SST  (ºC)  

Fig.  1:  Map  of  Uruguay.  IEZ  (inner  estuarine  zone),  OEZ  (outer  estuarine  zone)  and  OZ  (oceanic  zone).  The  green  turtle   mass  stranding  (big  red  point)  occurred  in  Punta  del  Este.  Small  red  points  indicate  solitaries  green  turtles  strandings.  

DAYS  

Fig.  2:  Daily  sea  surface  temperature  during  July  in  the  three  areas  that  we  divided  the  Uruguayan  coast:  IEZ  (Inner  estuarine   zone)  in  green,  OEZ  (Outer  estuarine  zone)  in  red,  AZ  (AtlanHc  zone)  in  blue.  Note  that  the  highest  temperatures  in  the  IEZ   correspond  to  the  areas  well  inside  the  Rio  de  la  Plata  estuary.  

Fig.  4:  Two  stranded  green  turtles.  Note   the  week  physical  condiHon.  

Fig.  5:  Green  turtles  in  Karumbé  RehabilitaHon  center  in  Montevideo.  

•  Most   of   the   35   turtles   at   the   Karumbé   center   appeared   to   be   in   good   physical   condiHon   but   half   of   them   presented   floaHng   problems,   pneumonia,   skin   infecHon  diseases  and  sepHcemia  (Fig.5).   •  All   the   individuals   were   juveniles   (mean±   SD   curved   carapace   length,   notch   to   Hp     [CCLn-­‐t]=  39.9±  3.96  cm).     •  Karumbé   realesed   31   of   these   turtles   (Fig.  6).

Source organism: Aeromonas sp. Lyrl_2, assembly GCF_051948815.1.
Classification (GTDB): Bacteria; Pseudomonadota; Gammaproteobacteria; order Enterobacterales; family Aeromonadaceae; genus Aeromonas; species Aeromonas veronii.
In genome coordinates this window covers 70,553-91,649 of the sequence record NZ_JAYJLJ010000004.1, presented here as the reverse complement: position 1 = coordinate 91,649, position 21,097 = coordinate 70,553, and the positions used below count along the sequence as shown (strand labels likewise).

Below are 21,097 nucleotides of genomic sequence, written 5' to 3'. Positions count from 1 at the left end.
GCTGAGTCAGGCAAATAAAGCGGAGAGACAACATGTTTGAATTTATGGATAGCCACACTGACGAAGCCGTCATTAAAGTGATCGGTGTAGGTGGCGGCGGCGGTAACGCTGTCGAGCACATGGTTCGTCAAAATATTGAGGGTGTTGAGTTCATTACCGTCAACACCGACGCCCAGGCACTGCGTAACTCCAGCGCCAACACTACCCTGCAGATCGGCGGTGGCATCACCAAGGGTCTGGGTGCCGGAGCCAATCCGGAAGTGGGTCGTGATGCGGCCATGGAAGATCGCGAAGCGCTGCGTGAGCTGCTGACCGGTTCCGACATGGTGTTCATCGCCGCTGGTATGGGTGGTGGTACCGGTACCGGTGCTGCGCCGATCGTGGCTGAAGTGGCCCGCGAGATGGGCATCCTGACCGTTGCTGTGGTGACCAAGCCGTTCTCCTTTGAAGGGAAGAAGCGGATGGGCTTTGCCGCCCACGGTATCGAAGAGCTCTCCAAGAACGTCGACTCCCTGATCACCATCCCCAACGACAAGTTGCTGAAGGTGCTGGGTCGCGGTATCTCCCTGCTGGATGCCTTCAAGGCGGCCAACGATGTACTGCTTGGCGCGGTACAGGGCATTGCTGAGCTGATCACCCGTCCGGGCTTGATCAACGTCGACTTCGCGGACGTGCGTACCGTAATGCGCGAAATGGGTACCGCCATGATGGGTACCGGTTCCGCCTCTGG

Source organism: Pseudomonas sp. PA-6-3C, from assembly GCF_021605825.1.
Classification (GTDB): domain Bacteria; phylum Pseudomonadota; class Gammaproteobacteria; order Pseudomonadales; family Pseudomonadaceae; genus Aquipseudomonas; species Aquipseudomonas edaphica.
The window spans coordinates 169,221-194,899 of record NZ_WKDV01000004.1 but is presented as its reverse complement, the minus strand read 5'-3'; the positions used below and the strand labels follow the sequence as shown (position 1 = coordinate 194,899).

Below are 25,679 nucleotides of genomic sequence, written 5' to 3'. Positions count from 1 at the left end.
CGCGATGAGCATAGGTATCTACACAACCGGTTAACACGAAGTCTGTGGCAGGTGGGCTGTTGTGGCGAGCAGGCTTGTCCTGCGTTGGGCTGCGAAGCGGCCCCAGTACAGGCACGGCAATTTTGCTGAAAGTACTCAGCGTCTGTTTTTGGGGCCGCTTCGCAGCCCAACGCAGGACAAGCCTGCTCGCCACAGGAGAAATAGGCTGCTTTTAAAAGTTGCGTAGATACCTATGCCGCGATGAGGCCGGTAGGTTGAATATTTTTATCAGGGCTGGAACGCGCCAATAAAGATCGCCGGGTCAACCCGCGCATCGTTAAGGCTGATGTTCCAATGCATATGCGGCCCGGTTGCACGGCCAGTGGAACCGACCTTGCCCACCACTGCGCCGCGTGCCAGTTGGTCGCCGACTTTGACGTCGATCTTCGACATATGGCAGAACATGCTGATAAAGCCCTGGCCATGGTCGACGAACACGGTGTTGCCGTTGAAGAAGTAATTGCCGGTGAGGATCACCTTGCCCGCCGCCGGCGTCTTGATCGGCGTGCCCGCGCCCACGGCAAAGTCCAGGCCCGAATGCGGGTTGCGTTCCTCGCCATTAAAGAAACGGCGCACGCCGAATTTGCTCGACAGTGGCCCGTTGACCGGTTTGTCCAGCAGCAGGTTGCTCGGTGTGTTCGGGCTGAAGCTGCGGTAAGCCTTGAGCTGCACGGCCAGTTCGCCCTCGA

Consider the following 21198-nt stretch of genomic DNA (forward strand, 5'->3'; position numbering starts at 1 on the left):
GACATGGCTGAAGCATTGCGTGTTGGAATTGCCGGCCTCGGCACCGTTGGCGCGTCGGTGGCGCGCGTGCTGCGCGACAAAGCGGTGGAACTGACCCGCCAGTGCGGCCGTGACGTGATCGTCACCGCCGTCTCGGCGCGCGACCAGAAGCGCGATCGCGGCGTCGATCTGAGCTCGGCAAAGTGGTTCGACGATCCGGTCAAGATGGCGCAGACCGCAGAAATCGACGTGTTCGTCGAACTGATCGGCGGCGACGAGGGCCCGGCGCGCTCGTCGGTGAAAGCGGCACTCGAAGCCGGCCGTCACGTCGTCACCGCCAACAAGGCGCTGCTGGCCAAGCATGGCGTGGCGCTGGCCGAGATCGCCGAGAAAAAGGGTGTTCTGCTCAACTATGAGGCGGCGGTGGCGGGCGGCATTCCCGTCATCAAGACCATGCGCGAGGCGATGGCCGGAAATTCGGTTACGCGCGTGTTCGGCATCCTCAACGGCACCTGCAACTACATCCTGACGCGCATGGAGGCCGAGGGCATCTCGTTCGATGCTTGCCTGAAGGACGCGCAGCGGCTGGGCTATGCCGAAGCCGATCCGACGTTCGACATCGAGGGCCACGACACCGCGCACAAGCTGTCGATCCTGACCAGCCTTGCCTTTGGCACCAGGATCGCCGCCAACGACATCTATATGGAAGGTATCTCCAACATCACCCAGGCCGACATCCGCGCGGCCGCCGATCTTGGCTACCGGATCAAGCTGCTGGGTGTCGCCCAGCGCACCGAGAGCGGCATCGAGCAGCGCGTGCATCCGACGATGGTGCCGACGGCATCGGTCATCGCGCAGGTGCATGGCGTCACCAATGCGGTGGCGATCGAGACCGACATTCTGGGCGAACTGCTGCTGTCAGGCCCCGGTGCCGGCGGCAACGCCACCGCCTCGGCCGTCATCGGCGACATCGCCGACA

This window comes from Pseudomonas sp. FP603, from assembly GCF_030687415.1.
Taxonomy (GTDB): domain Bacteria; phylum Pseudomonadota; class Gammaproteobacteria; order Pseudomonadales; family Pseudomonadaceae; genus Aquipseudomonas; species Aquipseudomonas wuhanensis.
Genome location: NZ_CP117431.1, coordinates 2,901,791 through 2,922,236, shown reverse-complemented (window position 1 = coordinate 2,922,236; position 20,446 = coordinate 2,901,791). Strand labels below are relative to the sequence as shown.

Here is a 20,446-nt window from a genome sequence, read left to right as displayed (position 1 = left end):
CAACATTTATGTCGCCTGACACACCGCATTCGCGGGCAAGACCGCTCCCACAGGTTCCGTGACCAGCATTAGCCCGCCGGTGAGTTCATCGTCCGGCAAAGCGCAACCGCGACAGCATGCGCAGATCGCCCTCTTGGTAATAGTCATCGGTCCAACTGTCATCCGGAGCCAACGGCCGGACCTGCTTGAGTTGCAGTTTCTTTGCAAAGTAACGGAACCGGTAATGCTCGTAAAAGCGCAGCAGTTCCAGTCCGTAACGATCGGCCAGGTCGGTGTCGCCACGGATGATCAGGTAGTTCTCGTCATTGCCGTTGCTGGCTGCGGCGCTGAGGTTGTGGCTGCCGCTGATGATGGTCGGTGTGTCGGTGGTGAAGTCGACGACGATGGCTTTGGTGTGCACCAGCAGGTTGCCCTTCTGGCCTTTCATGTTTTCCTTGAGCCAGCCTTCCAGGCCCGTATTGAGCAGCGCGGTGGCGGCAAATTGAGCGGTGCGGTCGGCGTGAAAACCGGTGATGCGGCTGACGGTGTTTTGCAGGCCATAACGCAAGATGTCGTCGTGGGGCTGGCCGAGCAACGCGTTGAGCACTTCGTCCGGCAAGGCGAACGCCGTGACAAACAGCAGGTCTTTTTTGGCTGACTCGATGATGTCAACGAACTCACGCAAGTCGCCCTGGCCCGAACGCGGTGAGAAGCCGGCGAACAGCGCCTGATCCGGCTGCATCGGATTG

•  During   July  2012  record-­‐breaking  cold  weather   occurred   throughout   Uruguay   (Fig.   2).   The   seawater   surface   temperatures   went   down   under   10   degrees   Celsius   (°C),   normally   the   seawater  mean  temperature  varies  between  11   to  12  °C  in  this  month.   •    From   12th   to   19th   of   July   in   the   Rio   de   la   Plata   estuarine  influence  zone  of  the  Uruguayan  coast   the   temperature  dropped  suddenly;  specifically   in   Punta   del   Este   (department   of   Maldonado,   South-­‐East   Uruguay)   and   in   Montevideo   where   decreased   as   low   as   9   and   8.5°C,   respecHvely   (Fig.  3).   •  Prevailing   winds   those   days   were   from   South   and   Southwest.   The   15th   of   July   southwestern   winds  reached  25-­‐30  knots.  

Fig.  6:  Releasing  one  of  the  green  turtles  rehabilitated  from  the  mass   stranding  event  in  Piriapolis  (Maldonado).  

The  abrupt  decrease  in  sea  water  temperature  and  the  prevailing  winds  in  the  area   probably   caused   this   mass   stranding   event   in   Uruguayan   coast.   Monitoring   these   event  provides  a  unique  opportunity  to  obtain  informa]on  about  this  phenomenon   and   the   consequent   impact   on   sea   turtle   popula]ons   that   spent   the   whole   year   in   this  temperate  region  of  the  South  Western  Atlan]c  ocean.  
REFERENCES